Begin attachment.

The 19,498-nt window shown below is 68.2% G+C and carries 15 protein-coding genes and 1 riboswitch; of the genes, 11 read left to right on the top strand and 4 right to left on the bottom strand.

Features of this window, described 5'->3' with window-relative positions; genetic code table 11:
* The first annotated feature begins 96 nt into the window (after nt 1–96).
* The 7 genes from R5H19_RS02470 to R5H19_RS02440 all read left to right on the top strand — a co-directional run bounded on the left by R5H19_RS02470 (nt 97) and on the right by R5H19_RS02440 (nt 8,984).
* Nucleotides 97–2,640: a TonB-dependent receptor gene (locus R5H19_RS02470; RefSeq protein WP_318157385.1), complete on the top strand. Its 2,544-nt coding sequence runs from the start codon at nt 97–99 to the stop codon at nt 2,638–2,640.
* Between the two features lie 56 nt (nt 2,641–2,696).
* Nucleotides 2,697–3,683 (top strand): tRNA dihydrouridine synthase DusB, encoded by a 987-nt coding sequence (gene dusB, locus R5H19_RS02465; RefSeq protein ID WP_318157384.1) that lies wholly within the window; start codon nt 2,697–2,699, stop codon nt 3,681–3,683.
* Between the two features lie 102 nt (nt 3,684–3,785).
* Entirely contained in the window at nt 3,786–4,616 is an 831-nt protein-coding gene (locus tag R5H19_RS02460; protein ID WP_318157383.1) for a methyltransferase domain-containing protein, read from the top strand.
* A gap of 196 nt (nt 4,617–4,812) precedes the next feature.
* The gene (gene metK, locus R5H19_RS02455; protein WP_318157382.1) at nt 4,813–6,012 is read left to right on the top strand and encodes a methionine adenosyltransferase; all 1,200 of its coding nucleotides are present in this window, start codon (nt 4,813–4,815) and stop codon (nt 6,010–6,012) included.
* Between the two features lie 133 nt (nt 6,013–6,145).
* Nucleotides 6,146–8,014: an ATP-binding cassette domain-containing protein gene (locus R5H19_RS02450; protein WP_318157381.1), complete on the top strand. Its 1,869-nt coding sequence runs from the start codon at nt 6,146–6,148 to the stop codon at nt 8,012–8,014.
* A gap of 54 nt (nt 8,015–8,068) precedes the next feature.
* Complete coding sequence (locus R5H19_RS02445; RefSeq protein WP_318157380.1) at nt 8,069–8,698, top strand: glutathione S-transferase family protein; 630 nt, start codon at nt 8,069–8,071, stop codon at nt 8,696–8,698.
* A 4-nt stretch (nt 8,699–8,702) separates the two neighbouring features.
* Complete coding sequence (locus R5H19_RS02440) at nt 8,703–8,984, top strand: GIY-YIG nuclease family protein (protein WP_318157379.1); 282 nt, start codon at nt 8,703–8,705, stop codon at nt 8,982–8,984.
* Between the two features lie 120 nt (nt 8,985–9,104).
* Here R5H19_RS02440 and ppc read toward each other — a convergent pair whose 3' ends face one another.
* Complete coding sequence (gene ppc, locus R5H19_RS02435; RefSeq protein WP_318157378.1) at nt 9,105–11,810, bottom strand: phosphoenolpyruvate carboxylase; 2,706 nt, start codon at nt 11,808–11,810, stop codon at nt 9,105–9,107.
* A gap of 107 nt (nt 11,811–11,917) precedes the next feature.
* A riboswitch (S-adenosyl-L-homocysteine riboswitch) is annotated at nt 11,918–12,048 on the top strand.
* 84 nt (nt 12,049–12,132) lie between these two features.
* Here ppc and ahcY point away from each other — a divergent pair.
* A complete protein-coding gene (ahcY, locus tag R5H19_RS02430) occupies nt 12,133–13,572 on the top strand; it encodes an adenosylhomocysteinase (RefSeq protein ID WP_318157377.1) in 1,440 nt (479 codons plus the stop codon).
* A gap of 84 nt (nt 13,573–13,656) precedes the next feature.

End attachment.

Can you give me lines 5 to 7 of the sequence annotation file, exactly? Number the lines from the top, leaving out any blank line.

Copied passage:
* Nucleotides 97–2,640: a TonB-dependent receptor gene (locus R5H19_RS02470; RefSeq protein WP_318157385.1), complete on the top strand. Its 2,544-nt coding sequence runs from the start codon at nt 97–99 to the stop codon at nt 2,638–2,640.
* Between the two features lie 56 nt (nt 2,641–2,696).
* Nucleotides 2,697–3,683 (top strand): tRNA dihydrouridine synthase DusB, encoded by a 987-nt coding sequence (gene dusB, locus R5H19_RS02465; RefSeq protein ID WP_318157384.1) that lies wholly within the window; start codon nt 2,697–2,699, stop codon nt 3,681–3,683.